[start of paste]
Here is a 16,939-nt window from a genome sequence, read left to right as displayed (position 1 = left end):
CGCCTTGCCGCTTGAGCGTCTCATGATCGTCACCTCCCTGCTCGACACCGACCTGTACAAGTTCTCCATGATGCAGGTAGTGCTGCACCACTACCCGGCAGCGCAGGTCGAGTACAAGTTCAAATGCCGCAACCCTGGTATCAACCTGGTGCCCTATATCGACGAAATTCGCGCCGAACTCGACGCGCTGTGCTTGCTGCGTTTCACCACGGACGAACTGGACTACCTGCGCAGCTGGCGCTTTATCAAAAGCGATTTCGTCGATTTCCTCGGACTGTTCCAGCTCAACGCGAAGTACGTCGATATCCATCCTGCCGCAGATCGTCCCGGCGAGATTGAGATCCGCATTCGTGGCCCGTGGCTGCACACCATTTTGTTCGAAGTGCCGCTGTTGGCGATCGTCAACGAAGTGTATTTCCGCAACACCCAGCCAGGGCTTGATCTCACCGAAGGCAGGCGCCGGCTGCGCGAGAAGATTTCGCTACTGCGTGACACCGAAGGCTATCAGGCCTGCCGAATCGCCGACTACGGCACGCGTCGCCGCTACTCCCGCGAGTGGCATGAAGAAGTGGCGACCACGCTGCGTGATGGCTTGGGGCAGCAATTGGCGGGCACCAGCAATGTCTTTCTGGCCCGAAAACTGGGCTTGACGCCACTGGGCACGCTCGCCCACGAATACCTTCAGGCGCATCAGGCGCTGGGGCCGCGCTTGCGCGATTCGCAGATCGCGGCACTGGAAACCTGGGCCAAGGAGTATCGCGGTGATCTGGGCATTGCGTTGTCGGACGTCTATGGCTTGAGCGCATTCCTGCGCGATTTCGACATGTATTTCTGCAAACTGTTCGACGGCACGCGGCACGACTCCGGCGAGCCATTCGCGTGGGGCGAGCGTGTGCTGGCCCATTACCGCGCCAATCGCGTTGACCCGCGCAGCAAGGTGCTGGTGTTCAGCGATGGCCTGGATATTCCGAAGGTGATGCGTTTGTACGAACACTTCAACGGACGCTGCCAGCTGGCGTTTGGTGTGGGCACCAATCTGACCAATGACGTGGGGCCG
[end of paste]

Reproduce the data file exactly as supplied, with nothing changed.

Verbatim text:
Here is a 16,939-nt window from a genome sequence, read left to right as displayed (position 1 = left end):
CGCCTTGCCGCTTGAGCGTCTCATGATCGTCACCTCCCTGCTCGACACCGACCTGTACAAGTTCTCCATGATGCAGGTAGTGCTGCACCACTACCCGGCAGCGCAGGTCGAGTACAAGTTCAAATGCCGCAACCCTGGTATCAACCTGGTGCCCTATATCGACGAAATTCGCGCCGAACTCGACGCGCTGTGCTTGCTGCGTTTCACCACGGACGAACTGGACTACCTGCGCAGCTGGCGCTTTATCAAAAGCGATTTCGTCGATTTCCTCGGACTGTTCCAGCTCAACGCGAAGTACGTCGATATCCATCCTGCCGCAGATCGTCCCGGCGAGATTGAGATCCGCATTCGTGGCCCGTGGCTGCACACCATTTTGTTCGAAGTGCCGCTGTTGGCGATCGTCAACGAAGTGTATTTCCGCAACACCCAGCCAGGGCTTGATCTCACCGAAGGCAGGCGCCGGCTGCGCGAGAAGATTTCGCTACTGCGTGACACCGAAGGCTATCAGGCCTGCCGAATCGCCGACTACGGCACGCGTCGCCGCTACTCCCGCGAGTGGCATGAAGAAGTGGCGACCACGCTGCGTGATGGCTTGGGGCAGCAATTGGCGGGCACCAGCAATGTCTTTCTGGCCCGAAAACTGGGCTTGACGCCACTGGGCACGCTCGCCCACGAATACCTTCAGGCGCATCAGGCGCTGGGGCCGCGCTTGCGCGATTCGCAGATCGCGGCACTGGAAACCTGGGCCAAGGAGTATCGCGGTGATCTGGGCATTGCGTTGTCGGACGTCTATGGCTTGAGCGCATTCCTGCGCGATTTCGACATGTATTTCTGCAAACTGTTCGACGGCACGCGGCACGACTCCGGCGAGCCATTCGCGTGGGGCGAGCGTGTGCTGGCCCATTACCGCGCCAATCGCGTTGACCCGCGCAGCAAGGTGCTGGTGTTCAGCGATGGCCTGGATATTCCGAAGGTGATGCGTTTGTACGAACACTTCAACGGACGCTGCCAGCTGGCGTTTGGTGTGGGCACCAATCTGACCAATGACGTGGGGCCG